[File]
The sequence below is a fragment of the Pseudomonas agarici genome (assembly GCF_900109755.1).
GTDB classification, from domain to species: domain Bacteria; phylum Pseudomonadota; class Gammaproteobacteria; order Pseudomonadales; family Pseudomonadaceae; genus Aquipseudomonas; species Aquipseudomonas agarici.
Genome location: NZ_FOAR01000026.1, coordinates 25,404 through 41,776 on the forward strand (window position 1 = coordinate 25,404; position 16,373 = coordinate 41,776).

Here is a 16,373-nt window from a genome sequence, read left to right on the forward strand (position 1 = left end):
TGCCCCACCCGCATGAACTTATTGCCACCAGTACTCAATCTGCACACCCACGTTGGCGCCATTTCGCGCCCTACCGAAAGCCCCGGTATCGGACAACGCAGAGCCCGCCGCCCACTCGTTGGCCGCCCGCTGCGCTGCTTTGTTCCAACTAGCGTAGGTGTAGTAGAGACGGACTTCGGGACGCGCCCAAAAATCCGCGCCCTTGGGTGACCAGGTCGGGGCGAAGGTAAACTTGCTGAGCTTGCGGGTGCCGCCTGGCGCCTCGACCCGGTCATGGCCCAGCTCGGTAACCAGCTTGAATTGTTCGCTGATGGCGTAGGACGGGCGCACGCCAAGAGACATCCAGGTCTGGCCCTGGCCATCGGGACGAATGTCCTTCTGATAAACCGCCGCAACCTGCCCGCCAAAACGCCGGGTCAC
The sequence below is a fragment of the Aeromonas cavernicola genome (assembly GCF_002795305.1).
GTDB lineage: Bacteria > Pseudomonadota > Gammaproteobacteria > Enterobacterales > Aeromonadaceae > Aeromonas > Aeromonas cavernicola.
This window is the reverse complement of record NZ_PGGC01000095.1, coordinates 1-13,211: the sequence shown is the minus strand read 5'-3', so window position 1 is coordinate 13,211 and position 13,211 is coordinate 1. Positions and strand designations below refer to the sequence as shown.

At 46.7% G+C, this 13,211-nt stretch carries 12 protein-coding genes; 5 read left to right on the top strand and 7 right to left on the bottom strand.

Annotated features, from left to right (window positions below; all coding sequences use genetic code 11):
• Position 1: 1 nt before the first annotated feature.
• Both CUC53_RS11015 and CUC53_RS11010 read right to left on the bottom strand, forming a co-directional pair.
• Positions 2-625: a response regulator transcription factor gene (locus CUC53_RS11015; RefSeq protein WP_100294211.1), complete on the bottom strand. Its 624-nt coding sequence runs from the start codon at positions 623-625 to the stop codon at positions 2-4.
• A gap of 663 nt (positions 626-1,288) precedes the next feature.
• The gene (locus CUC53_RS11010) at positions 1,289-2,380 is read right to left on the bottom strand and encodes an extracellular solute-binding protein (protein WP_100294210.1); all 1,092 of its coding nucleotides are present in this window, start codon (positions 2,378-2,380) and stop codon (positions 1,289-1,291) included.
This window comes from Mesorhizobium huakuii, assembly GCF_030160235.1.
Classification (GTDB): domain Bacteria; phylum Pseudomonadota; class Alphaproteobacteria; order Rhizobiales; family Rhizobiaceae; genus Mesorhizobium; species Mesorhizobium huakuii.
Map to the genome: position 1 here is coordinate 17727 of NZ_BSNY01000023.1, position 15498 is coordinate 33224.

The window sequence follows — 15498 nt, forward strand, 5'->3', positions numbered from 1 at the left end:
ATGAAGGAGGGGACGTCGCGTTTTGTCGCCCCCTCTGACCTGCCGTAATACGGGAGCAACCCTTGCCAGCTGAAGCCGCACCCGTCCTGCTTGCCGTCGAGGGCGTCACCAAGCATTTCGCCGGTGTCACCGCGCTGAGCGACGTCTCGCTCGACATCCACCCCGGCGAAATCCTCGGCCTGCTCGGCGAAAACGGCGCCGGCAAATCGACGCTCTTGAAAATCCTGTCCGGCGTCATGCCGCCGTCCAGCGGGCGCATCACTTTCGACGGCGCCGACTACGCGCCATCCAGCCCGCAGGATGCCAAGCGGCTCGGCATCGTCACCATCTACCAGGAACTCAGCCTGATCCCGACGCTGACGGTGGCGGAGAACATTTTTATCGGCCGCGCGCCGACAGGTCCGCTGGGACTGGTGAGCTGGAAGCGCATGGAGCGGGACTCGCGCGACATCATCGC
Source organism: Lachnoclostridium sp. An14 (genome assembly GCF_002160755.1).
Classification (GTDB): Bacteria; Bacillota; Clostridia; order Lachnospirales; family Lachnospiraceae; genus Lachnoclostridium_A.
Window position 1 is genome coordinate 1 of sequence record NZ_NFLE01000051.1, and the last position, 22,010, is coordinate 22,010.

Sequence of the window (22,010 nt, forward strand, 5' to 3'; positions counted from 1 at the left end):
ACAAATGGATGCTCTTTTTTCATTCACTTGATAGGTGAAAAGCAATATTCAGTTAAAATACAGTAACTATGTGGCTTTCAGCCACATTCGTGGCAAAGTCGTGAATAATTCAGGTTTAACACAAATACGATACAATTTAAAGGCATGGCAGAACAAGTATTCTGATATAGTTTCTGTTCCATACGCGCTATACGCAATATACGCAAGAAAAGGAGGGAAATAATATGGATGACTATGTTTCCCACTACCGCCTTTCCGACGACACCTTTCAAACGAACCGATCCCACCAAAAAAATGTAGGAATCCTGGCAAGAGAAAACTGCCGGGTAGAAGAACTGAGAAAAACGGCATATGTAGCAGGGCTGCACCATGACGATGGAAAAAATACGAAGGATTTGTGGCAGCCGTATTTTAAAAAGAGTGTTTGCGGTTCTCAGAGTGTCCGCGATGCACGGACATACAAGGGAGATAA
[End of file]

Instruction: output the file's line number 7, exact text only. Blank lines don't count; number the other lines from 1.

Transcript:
GTDB lineage: Bacteria > Pseudomonadota > Gammaproteobacteria > Enterobacterales > Aeromonadaceae > Aeromonas > Aeromonas cavernicola.